Former Pennsylvania politician has a dramatic divorce process

A former state representative from Harrisburg, Pennsylvania has recently had marital problems that led him to the courtroom and then to jail. The divorce process could be complex because there are many past issues to consider, such as alleged domestic violence, drunk driving, extra-marital affairs and child custody arrangements. The representative’s wife has gotten a court order to protect her from potential abuse, so the couple will not have any contact with one another before the court proceedings take place.

The former state representative pleaded guilty in January for the domestic incident against his wife. According to reports, the wife grabbed her husband’s cell phone because she believed he was e-mailing another woman. That action is what reportedly prompted the man to become physical with her. He has also pleaded guilty to driving drunk shortly after the altercation with his wife and is serving jail time for that offense.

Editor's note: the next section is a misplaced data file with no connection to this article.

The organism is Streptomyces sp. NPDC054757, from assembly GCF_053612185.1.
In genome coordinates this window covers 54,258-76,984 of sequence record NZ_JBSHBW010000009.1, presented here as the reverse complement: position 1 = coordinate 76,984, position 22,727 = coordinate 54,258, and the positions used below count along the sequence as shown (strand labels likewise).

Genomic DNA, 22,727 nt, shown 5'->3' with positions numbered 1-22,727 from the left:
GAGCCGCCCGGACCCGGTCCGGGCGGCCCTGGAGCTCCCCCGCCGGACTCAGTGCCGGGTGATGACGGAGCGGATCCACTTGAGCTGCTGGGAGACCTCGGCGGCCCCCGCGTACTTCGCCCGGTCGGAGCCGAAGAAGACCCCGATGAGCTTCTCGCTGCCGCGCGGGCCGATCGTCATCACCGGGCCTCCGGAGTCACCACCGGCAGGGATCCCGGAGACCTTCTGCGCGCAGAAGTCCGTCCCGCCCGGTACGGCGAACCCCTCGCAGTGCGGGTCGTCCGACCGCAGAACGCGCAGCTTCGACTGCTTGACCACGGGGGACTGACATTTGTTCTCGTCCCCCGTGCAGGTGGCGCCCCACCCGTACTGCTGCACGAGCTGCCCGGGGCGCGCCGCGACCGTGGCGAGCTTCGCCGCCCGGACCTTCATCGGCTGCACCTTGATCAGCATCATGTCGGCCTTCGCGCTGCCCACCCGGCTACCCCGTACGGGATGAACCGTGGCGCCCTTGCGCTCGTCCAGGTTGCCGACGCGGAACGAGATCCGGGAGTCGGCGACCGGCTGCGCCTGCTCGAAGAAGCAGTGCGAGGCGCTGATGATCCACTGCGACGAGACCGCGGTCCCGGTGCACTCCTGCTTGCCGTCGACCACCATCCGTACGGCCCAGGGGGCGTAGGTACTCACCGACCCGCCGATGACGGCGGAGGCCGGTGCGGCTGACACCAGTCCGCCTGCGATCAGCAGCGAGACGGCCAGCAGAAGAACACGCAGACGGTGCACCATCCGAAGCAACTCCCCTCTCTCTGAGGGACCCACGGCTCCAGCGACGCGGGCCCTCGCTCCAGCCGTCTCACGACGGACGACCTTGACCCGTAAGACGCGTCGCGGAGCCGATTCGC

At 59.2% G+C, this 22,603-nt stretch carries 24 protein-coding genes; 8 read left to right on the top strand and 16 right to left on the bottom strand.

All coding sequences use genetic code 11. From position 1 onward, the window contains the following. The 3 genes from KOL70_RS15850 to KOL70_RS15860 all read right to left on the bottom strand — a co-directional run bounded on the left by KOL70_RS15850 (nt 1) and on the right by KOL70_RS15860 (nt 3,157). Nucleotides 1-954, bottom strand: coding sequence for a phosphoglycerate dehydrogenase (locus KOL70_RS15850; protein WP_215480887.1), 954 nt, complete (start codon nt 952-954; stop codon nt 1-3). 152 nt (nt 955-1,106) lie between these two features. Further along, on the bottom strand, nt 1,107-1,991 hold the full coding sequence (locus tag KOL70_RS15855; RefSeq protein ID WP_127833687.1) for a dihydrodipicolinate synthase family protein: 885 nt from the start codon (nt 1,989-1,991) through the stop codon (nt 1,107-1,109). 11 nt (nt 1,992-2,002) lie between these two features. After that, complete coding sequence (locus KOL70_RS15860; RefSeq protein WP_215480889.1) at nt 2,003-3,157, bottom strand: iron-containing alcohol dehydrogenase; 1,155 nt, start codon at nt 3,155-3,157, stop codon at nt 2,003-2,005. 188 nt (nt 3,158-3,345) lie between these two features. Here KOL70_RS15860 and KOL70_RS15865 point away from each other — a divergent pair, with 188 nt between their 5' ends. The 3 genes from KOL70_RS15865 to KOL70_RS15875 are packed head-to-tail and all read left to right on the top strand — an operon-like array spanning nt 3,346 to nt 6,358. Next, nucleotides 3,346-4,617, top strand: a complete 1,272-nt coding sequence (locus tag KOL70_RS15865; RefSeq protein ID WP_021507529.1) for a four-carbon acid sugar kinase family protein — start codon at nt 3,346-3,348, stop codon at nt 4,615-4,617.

The woman in this incident filed for divorce from her husband back in June. The request for the protective order was filed a couple of months later. The divorce matter between the two is still ongoing, but the judge in the case has indicated that the children the couple share from their 10-year marriage remains his priority.

For much of the divorce process, the former Pennsylvania politician has been denied any contact with his wife or children. The judge has recently indicated that he wants to make all of the child custody matters work out as smoothly as possible under the circumstances. The best interests of the children are typically the primary concern in such matters. Other Pennsylvania couples who find themselves dealing with similar situations may wish to make sure they fully understand their rights and responsibilities when it comes to child custody negotiations, especially if domestic abuse has been alleged.

Source: Allentown Morning Call, “Joe Brennan reaches agreement with wife who requested protection from abuse,” Patrick Lester, Feb. 12, 2013